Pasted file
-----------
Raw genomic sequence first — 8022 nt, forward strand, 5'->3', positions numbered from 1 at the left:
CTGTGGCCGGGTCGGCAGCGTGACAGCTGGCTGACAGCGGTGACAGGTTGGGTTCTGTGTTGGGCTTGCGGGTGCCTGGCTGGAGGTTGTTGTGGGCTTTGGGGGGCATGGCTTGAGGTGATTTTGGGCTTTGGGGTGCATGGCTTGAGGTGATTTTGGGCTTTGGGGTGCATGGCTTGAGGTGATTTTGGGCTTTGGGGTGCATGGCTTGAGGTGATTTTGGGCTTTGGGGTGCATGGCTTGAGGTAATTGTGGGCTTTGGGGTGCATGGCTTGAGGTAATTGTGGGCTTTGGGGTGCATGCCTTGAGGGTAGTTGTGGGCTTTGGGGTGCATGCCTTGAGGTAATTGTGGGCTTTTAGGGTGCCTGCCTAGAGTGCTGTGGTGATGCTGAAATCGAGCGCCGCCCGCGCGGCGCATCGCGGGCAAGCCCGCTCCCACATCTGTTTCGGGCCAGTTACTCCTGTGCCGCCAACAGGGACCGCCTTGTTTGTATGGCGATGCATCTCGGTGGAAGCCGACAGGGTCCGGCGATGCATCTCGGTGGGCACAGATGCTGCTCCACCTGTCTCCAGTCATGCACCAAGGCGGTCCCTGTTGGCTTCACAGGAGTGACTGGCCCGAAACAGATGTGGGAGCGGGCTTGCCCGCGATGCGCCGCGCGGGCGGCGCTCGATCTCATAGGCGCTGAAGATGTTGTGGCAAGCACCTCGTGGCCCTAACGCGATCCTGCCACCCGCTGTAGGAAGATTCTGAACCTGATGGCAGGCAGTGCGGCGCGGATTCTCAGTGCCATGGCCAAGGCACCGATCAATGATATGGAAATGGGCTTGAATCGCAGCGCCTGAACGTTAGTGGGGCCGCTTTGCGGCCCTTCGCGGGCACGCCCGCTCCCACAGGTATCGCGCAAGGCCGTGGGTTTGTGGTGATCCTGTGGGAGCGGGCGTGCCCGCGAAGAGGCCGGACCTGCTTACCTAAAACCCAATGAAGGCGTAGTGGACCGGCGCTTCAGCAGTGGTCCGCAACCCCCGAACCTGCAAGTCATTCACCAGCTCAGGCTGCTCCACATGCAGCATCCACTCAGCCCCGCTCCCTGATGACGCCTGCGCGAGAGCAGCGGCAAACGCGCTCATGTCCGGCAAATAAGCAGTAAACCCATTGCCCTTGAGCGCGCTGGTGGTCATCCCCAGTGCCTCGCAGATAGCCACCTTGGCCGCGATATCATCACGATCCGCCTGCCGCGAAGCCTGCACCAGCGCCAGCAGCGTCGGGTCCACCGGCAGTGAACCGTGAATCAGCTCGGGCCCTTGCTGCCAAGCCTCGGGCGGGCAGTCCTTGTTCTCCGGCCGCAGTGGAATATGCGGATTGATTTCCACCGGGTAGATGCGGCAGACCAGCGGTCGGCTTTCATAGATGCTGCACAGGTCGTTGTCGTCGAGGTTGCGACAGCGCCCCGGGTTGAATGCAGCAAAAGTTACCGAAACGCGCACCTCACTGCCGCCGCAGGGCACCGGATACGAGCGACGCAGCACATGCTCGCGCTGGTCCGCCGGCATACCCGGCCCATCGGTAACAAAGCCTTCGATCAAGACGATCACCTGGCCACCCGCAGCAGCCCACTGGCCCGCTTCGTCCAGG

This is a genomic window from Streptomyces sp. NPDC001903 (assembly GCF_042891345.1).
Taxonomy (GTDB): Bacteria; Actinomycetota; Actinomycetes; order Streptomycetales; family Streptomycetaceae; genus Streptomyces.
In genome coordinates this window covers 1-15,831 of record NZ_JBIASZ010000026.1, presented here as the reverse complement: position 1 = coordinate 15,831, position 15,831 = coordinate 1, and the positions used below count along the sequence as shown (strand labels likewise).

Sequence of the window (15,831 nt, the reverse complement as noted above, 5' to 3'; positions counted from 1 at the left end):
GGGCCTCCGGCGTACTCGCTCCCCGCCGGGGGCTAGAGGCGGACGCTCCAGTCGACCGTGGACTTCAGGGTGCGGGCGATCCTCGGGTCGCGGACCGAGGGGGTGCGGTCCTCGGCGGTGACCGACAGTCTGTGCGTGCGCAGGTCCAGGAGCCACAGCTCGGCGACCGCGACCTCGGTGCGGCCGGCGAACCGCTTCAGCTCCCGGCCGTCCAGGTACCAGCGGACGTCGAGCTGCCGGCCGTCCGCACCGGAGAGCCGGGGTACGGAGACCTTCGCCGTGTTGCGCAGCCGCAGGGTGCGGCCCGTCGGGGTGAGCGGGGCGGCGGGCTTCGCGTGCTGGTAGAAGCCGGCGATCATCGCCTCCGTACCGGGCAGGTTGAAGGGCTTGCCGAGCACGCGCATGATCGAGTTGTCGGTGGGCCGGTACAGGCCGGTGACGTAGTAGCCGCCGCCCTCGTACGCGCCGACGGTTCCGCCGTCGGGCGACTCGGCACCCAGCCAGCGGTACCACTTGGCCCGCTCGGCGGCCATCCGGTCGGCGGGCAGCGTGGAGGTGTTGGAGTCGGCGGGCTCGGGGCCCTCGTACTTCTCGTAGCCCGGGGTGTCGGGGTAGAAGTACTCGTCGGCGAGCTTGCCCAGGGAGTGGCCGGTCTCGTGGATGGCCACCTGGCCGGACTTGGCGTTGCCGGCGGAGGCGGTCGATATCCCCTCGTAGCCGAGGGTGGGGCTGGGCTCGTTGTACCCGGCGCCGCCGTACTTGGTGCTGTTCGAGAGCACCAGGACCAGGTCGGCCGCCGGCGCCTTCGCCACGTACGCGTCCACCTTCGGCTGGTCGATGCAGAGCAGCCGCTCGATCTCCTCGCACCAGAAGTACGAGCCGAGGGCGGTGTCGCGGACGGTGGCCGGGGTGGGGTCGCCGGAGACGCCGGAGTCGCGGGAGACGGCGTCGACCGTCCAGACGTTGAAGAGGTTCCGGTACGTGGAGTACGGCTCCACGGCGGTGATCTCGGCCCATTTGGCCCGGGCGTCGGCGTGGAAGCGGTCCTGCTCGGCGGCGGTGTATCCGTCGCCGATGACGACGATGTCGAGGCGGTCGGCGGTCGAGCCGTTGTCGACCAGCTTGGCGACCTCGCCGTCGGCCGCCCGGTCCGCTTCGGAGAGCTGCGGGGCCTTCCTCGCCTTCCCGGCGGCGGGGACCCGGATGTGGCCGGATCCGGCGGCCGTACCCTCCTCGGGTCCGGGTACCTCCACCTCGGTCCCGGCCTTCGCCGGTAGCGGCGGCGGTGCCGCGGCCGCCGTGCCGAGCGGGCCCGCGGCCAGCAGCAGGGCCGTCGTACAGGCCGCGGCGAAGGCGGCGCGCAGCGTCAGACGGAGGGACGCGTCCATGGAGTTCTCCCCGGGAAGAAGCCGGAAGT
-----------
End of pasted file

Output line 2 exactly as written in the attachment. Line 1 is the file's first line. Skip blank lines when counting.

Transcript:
CTGTGGCCGGGTCGGCAGCGTGACAGCTGGCTGACAGCGGTGACAGGTTGGGTTCTGTGTTGGGCTTGCGGGTGCCTGGCTGGAGGTTGTTGTGGGCTTTGGGGGGCATGGCTTGAGGTGATTTTGGGCTTTGGGGTGCATGGCTTGAGGTGATTTTGGGCTTTGGGGTGCATGGCTTGAGGTGATTTTGGGCTTTGGGGTGCATGGCTTGAGGTGATTTTGGGCTTTGGGGTGCATGGCTTGAGGTAATTGTGGGCTTTGGGGTGCATGGCTTGAGGTAATTGTGGGCTTTGGGGTGCATGCCTTGAGGGTAGTTGTGGGCTTTGGGGTGCATGCCTTGAGGTAATTGTGGGCTTTTAGGGTGCCTGCCTAGAGTGCTGTGGTGATGCTGAAATCGAGCGCCGCCCGCGCGGCGCATCGCGGGCAAGCCCGCTCCCACATCTGTTTCGGGCCAGTTACTCCTGTGCCGCCAACAGGGACCGCCTTGTTTGTATGGCGATGCATCTCGGTGGAAGCCGACAGGGTCCGGCGATGCATCTCGGTGGGCACAGATGCTGCTCCACCTGTCTCCAGTCATGCACCAAGGCGGTCCCTGTTGGCTTCACAGGAGTGACTGGCCCGAAACAGATGTGGGAGCGGGCTTGCCCGCGATGCGCCGCGCGGGCGGCGCTCGATCTCATAGGCGCTGAAGATGTTGTGGCAAGCACCTCGTGGCCCTAACGCGATCCTGCCACCCGCTGTAGGAAGATTCTGAACCTGATGGCAGGCAGTGCGGCGCGGATTCTCAGTGCCATGGCCAAGGCACCGATCAATGATATGGAAATGGGCTTGAATCGCAGCGCCTGAACGTTAGTGGGGCCGCTTTGCGGCCCTTCGCGGGCACGCCCGCTCCCACAGGTATCGCGCAAGGCCGTGGGTTTGTGGTGATCCTGTGGGAGCGGGCGTGCCCGCGAAGAGGCCGGACCTGCTTACCTAAAACCCAATGAAGGCGTAGTGGACCGGCGCTTCAGCAGTGGTCCGCAACCCCCGAACCTGCAAGTCATTCACCAGCTCAGGCTGCTCCACATGCAGCATCCACTCAGCCCCGCTCCCTGATGACGCCTGCGCGAGAGCAGCGGCAAACGCGCTCATGTCCGGCAAATAAGCAGTAAACCCATTGCCCTTGAGCGCGCTGGTGGTCATCCCCAGTGCCTCGCAGATAGCCACCTTGGCCGCGATATCATCACGATCCGCCTGCCGCGAAGCCTGCACCAGCGCCAGCAGCGTCGGGTCCACCGGCAGTGAACCGTGAATCAGCTCGGGCCCTTGCTGCCAAGCCTCGGGCGGGCAGTCCTTGTTCTCCGGCCGCAGTGGAATATGCGGATTGATTTCCACCGGGTAGATGCGGCAGACCAGCGGTCGGCTTTCATAGATGCTGCACAGGTCGTTGTCGTCGAGGTTGCGACAGCGCCCCGGGTTGAATGCAGCAAAAGTTACCGAAACGCGCACCTCACTGCCGCCGCAGGGCACCGGATACGAGCGACGCAGCACATGCTCGCGCTGGTCCGCCGGCATACCCGGCCCATCGGTAACAAAGCCTTCGATCAAGACGATCACCTGGCCACCCGCAGCAGCCCACTGGCCCGCTTCGTCCAGG